What is Risk-Based Vulnerability Management?

In: #patching

Risk-based vulnerability management is the process of reducing vulnerabilities across the attack surface of an organization’s assets by prioritizing remediation based on the risks they pose. 

Unlike other vulnerability management techniques, risk-based vulnerability management goes beyond just discovering vulnerabilities. It assists the IT experts to know vulnerability risks with threat context and knowledge about the impact on business. 

Risk-based vulnerability management involves machine learning to link asset criticality, threat actor activity and vulnerability severity. It reduces vulnerability overload. This will help IT professionals focus on the vulnerabilities that pose the most risk. 

Nowadays, defenders are overwhelmed with the job of managing security vulnerabilities. In 2017, 17,000 new vulnerabilities were reported, a rate equaling one new vulnerability every 6 minutes.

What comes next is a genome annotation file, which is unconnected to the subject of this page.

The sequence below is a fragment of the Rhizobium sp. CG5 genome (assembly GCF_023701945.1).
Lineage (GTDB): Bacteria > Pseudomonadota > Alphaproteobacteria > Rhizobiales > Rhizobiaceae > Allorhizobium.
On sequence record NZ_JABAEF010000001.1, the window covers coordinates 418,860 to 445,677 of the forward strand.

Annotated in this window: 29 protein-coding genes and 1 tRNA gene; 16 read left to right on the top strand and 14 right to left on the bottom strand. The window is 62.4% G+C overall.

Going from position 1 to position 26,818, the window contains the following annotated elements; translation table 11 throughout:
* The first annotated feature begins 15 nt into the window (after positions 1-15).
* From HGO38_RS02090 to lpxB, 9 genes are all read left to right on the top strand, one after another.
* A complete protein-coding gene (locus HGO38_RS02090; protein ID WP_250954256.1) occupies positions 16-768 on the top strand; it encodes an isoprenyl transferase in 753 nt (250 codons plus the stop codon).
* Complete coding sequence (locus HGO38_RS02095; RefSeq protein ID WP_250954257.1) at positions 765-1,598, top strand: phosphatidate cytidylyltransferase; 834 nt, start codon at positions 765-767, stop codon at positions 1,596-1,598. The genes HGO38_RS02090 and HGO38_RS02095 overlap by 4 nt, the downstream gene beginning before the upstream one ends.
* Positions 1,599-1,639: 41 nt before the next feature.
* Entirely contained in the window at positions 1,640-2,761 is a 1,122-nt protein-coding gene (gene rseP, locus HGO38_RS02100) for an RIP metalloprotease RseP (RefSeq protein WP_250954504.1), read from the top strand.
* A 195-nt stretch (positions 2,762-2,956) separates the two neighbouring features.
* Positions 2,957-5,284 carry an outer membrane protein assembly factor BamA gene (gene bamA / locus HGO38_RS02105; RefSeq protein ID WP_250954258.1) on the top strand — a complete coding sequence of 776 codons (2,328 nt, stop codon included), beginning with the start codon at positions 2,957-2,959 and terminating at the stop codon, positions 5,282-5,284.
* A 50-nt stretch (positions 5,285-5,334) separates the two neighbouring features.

Nevertheless, the total number of vulnerabilities poses a problem for teams responsible for patching. Even if you have a competent security team, patching and testing can take a long time. This is based on the number of applications or systems and the types of resources involved.  

The constant stream of new vulnerabilities and the extended process of fixing them make it hard to manage them effectively without a strategy to determine priority. If vulnerability management teams focus on fixing the wrong vulnerabilities at the initial stage, they may waste lots of time and effort while exposing their organizations to unnecessary risk.

Vulnerability Management vs Risk Management

Generally, this situation happens to IT security teams with alarming frequency. For many years, defenders depend on CVSS scores to guide their patching prioritization. However, many high-scoring vulnerabilities present little or no possibility of getting exploited. Therefore, it poses minimal risk. 

More than 1000 vulnerabilities that are listed in the common vulnerabilities and exposures (CVE) list that was published by Microsoft in 2010 have a severity score of seven and above. Nevertheless, only a few of these vulnerabilities were used in exploits. 

How Enterprise Risk-Based Vulnerability Management Works

Risk-based vulnerability management (RBVM) is a technique that is designed to ensure that vulnerabilities are ranked for remediation in a way that reflects the level of risk those vulnerabilities pose to an organization’s most valuable assets.